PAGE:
Mick Hamilton | Alone At Last

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Country: Country Folk Country: Country Rock Moods: Type: Acoustic
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Alone At Last

by Mick Hamilton

country/folk album from one of Australia's best musicians. Alone At Last is the summation of a musical life that has taken Mick all over the world. Features the country hit 'Gone, Gone, Gone'
Genre: Country: Country Folk
Release Date: 

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  Song Share Time Download
1. Gone, Gone, Gone
3:50 album only
2. Friend Of Mine
4:05 album only
3. Heart Against The Miles
2:57 album only
4. There Was A Time
3:37 album only
5. Eyes Of A Woman
3:05 album only
6. Two Women
3:01 album only
7. Just One Moment In Time
2:43 album only
8. Copper Canyon Railroad
3:44 album only
9. You Can't Sing The Blues (If Your Green)
3:42 album only
10. Wilderness Trail
2:50 album only
11. She Belongs To Me
5:12 album only
12. The Man
3:17 album only
13. Sent Here To Die
2:49 album only
14. Salt Of The Earth
4:03 album only


Album Notes
Mick Hamilton became a professional rock musician at the age of fifteen, hanging out with the big boys, playing with them on stage and even getting paid. Over 35 years later he is still doing it and his life and career have taken him to the far flung regions of the world.
During that time he has survived a raft wreck in Northern Thailand, a bus crash in an isolated mountain region area of Venezuela, detention in and deportation from Brazil, a mugging by three knife wielding assailants in Rio De Janiero and a hurricane destroying the stage on which he was performing in New York State.
Far from taking it easy Mick has just done possibly the most dangerous thing in his life - released his first ever solo recording.
His recording career began with The Moods, a quasi-Rolling Stones band who managed to produce a highly sought after track called 'Rum Drunk' which has become a favourite of contemporary grunge bands worldwide, even inspiring cover versions.
The Moods even performed on The Stones second Australian tour, bottom of the bill but on the same stage no less. The Stones remain a group Mick has great admiration for.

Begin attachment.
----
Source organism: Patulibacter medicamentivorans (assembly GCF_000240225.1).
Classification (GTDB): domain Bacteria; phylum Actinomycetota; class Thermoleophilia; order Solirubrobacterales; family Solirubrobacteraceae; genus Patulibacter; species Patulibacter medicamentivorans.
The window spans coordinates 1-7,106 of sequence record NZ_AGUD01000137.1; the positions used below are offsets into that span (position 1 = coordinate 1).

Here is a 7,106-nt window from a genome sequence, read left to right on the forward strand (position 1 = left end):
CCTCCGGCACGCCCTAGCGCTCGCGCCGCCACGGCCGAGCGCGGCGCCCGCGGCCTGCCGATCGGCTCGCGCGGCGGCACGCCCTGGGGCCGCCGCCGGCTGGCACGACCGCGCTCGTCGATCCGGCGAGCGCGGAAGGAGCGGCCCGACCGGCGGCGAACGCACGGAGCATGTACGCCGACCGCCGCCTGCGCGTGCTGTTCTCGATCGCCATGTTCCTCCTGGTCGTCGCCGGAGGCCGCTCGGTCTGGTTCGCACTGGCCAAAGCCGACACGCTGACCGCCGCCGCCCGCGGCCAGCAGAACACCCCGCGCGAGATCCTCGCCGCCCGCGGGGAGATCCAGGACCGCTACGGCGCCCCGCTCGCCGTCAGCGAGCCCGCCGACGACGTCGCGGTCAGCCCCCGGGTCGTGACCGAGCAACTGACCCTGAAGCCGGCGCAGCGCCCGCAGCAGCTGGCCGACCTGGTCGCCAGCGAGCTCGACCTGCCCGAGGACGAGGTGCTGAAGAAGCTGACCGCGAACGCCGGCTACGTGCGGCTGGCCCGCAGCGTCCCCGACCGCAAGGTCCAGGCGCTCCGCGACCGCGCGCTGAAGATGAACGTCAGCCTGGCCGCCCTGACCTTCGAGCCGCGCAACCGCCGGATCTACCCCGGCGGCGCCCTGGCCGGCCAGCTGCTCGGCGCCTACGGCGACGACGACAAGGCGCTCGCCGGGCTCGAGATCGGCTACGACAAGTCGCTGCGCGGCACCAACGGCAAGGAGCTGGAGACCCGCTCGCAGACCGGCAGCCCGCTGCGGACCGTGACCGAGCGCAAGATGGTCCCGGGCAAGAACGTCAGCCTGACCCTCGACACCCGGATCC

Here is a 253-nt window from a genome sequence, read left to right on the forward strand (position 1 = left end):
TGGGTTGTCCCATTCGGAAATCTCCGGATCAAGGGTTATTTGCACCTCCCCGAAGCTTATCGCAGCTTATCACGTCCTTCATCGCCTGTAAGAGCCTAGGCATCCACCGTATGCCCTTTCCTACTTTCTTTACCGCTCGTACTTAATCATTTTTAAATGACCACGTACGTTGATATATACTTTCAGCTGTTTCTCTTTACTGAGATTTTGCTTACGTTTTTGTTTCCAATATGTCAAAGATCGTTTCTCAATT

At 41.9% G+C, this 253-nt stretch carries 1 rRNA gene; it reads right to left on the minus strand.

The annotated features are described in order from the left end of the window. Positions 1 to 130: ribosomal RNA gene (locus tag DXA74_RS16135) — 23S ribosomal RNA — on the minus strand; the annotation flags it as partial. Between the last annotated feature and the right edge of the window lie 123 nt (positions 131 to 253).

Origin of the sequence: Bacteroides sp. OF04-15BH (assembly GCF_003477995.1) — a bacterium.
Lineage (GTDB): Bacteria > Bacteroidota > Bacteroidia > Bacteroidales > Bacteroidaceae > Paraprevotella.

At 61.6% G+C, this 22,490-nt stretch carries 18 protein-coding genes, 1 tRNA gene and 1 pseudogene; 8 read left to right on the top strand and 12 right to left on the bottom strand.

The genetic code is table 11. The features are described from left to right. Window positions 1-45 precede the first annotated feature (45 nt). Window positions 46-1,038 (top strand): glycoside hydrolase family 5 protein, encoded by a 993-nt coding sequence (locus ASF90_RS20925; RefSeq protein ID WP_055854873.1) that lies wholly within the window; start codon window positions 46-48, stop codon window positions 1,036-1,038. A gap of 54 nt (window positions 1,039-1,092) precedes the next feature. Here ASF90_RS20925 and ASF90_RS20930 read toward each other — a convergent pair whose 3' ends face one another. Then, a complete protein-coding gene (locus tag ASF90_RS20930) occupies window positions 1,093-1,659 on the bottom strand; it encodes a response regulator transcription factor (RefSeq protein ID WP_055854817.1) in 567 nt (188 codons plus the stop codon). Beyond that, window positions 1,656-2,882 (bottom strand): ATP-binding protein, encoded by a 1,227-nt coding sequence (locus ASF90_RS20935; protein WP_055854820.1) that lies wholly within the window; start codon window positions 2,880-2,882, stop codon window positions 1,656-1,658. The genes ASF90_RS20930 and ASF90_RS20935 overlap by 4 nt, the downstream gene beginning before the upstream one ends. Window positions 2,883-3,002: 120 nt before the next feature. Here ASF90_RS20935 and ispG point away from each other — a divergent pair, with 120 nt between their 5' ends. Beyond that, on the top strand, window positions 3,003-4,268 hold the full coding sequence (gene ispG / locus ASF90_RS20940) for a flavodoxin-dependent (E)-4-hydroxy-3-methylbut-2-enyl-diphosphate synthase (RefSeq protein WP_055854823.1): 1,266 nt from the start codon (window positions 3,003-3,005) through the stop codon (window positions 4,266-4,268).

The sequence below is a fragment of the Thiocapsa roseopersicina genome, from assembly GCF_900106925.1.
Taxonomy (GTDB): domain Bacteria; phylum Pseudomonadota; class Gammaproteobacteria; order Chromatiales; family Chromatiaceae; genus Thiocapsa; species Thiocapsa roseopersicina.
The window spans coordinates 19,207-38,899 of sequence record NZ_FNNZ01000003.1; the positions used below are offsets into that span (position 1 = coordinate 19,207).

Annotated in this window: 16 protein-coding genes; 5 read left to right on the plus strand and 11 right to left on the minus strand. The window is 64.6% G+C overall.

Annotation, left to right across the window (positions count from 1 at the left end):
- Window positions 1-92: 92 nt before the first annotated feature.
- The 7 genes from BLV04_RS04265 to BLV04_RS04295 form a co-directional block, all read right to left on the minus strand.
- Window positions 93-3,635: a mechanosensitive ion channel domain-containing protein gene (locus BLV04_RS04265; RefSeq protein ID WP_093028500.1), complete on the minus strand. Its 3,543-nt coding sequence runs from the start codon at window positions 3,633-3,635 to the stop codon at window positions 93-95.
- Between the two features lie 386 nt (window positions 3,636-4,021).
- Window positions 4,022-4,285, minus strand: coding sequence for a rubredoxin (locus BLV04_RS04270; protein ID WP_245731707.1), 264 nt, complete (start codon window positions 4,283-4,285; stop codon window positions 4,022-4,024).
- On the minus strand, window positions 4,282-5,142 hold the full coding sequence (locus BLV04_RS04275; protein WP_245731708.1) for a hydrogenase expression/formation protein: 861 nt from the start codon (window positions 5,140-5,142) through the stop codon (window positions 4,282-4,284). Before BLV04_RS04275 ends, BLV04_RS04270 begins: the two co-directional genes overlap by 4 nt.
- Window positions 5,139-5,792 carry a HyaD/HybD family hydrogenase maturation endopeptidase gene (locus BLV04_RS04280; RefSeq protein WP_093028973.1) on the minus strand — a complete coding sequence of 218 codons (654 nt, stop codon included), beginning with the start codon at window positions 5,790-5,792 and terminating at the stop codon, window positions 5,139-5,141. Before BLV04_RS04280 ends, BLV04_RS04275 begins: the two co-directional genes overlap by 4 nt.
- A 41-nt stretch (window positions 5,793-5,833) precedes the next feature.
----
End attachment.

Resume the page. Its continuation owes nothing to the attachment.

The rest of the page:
In fact the Jagger/Richards song Salt Of The Earth is one of only two covers to appear on his new album, complete with a guest vocal from Lyndsay Hammond who uncannily bears more than a passing vocal resemblance to Marianne Faithfull.

Mick's Australian rock 'n' roll fame entry rests squarely on time spent in two seminal outfits.
Sixties hitmakers The Vibrants and the later rock 'n' roll trio he spearheaded called The Mighty Guys. Between the two came his first foray overseas as a sideman with the manufactured pop band The Springfield Revival.
When the group supported The Osmonds on a huge tour taking in such venues as The London Palladium and New York's Madison Square Garden, Hamilton's wanderlust was baited.
It wasn't the bright lights he lusted for but out of the way places and in the intervening years he resolved to travel to them even at the expense of a musical career.
Last count he has been to 60 countries and had many adventures.
Some have made it into song, such as the acute observation evident in Copper Canyon Railroad off the new album where with the aid of members of Texicali Rose, Hamilton sets up a lilting Mexican ambience to tell of the train journey through the world's largest canyon.
For a man who drove the hard rocking Mighty Guys, a group who actually pre-dated the 1980's rockabilly revival, this is a thoughtful, acoustic based album.
Casting against type Mick explores his sensitive soulful side on the Dan Penn sounding Eyes Of A Woman.
Folk influences abound most notably on Two Women which could be straight from an old Elektra label New York Village 1960's folk boom era recording.
Mick and Keith Glass have known each other since the age of 11, but it is really only in the 90's they have collaborated musically.
One song that appears on the album the pair wrote together, Wilderness Trail has already gained some success.
They were joint winners of a national song contest conducted by the Australian Heritage Commission and performed the song in Parliament House Canberra back in April this year. The song has since received national radio airplay.
Unlike most of us, Mick has been to most of the places mentioned in the song, which covers the length and breadth of Australia.
With Alone At Last, Mick has stepped forward to sum up his musical life by incorporating his normal life in it. He has a thirst for knowledge, adventure and an open mind to cultural experience that belies a comment from a journalist some years ago that he is 'possibly the most cynical musician in Australia', a quote Mick has included on his business card.
He is most likely very cynical about any chance this album has to reach a wide audience but musicians like Mick [and there aren't too many] deserve to be able to go about their trade and keep creative.
Somewhere along the way, we've all been mugged in to believing quiet achievement is no achievement at all.
A musical pedigree doesn't happen overnight, harder still to keep the creative juices going after a long haul. He may look a little haggard but this music veteran sounds pretty fresh on this way overdue release added and abetted by some of Melbourne [and Australia's] finest musicians.



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